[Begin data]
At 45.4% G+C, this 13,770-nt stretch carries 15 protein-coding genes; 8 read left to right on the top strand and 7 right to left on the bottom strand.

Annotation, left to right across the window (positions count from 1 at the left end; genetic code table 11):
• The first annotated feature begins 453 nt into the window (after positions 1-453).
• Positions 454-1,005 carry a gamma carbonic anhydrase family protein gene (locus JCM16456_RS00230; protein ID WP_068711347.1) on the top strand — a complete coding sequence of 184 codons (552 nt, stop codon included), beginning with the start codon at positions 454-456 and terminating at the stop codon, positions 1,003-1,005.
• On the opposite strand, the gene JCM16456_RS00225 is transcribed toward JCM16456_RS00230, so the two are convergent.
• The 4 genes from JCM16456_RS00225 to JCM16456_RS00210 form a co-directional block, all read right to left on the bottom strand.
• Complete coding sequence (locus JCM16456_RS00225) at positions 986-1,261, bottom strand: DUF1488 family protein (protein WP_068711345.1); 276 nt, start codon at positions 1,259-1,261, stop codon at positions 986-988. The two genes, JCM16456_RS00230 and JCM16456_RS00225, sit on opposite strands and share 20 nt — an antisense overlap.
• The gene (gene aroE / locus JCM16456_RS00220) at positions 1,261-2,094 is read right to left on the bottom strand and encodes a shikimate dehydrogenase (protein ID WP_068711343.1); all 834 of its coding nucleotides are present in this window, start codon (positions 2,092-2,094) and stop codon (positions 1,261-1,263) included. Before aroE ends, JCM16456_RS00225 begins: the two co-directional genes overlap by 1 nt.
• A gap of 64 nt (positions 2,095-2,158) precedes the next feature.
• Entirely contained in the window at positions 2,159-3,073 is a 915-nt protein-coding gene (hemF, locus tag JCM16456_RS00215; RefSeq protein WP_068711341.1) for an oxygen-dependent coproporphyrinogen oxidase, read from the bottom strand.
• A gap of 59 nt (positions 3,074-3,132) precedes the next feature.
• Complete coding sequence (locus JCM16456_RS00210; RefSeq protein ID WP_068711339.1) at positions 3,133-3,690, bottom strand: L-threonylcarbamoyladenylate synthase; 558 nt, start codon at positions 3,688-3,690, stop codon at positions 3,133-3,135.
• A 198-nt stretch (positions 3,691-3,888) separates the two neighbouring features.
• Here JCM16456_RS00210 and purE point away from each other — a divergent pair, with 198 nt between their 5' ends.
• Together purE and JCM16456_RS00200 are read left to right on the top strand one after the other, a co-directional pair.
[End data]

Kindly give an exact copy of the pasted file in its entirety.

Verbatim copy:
At 45.4% G+C, this 13,770-nt stretch carries 15 protein-coding genes; 8 read left to right on the top strand and 7 right to left on the bottom strand.

Annotation, left to right across the window (positions count from 1 at the left end; genetic code table 11):
• The first annotated feature begins 453 nt into the window (after positions 1-453).
• Positions 454-1,005 carry a gamma carbonic anhydrase family protein gene (locus JCM16456_RS00230; protein ID WP_068711347.1) on the top strand — a complete coding sequence of 184 codons (552 nt, stop codon included), beginning with the start codon at positions 454-456 and terminating at the stop codon, positions 1,003-1,005.
• On the opposite strand, the gene JCM16456_RS00225 is transcribed toward JCM16456_RS00230, so the two are convergent.
• The 4 genes from JCM16456_RS00225 to JCM16456_RS00210 form a co-directional block, all read right to left on the bottom strand.
• Complete coding sequence (locus JCM16456_RS00225) at positions 986-1,261, bottom strand: DUF1488 family protein (protein WP_068711345.1); 276 nt, start codon at positions 1,259-1,261, stop codon at positions 986-988. The two genes, JCM16456_RS00230 and JCM16456_RS00225, sit on opposite strands and share 20 nt — an antisense overlap.
• The gene (gene aroE / locus JCM16456_RS00220) at positions 1,261-2,094 is read right to left on the bottom strand and encodes a shikimate dehydrogenase (protein ID WP_068711343.1); all 834 of its coding nucleotides are present in this window, start codon (positions 2,092-2,094) and stop codon (positions 1,261-1,263) included. Before aroE ends, JCM16456_RS00225 begins: the two co-directional genes overlap by 1 nt.
• A gap of 64 nt (positions 2,095-2,158) precedes the next feature.
• Entirely contained in the window at positions 2,159-3,073 is a 915-nt protein-coding gene (hemF, locus tag JCM16456_RS00215; RefSeq protein WP_068711341.1) for an oxygen-dependent coproporphyrinogen oxidase, read from the bottom strand.
• A gap of 59 nt (positions 3,074-3,132) precedes the next feature.
• Complete coding sequence (locus JCM16456_RS00210; RefSeq protein ID WP_068711339.1) at positions 3,133-3,690, bottom strand: L-threonylcarbamoyladenylate synthase; 558 nt, start codon at positions 3,688-3,690, stop codon at positions 3,133-3,135.
• A 198-nt stretch (positions 3,691-3,888) separates the two neighbouring features.
• Here JCM16456_RS00210 and purE point away from each other — a divergent pair, with 198 nt between their 5' ends.
• Together purE and JCM16456_RS00200 are read left to right on the top strand one after the other, a co-directional pair.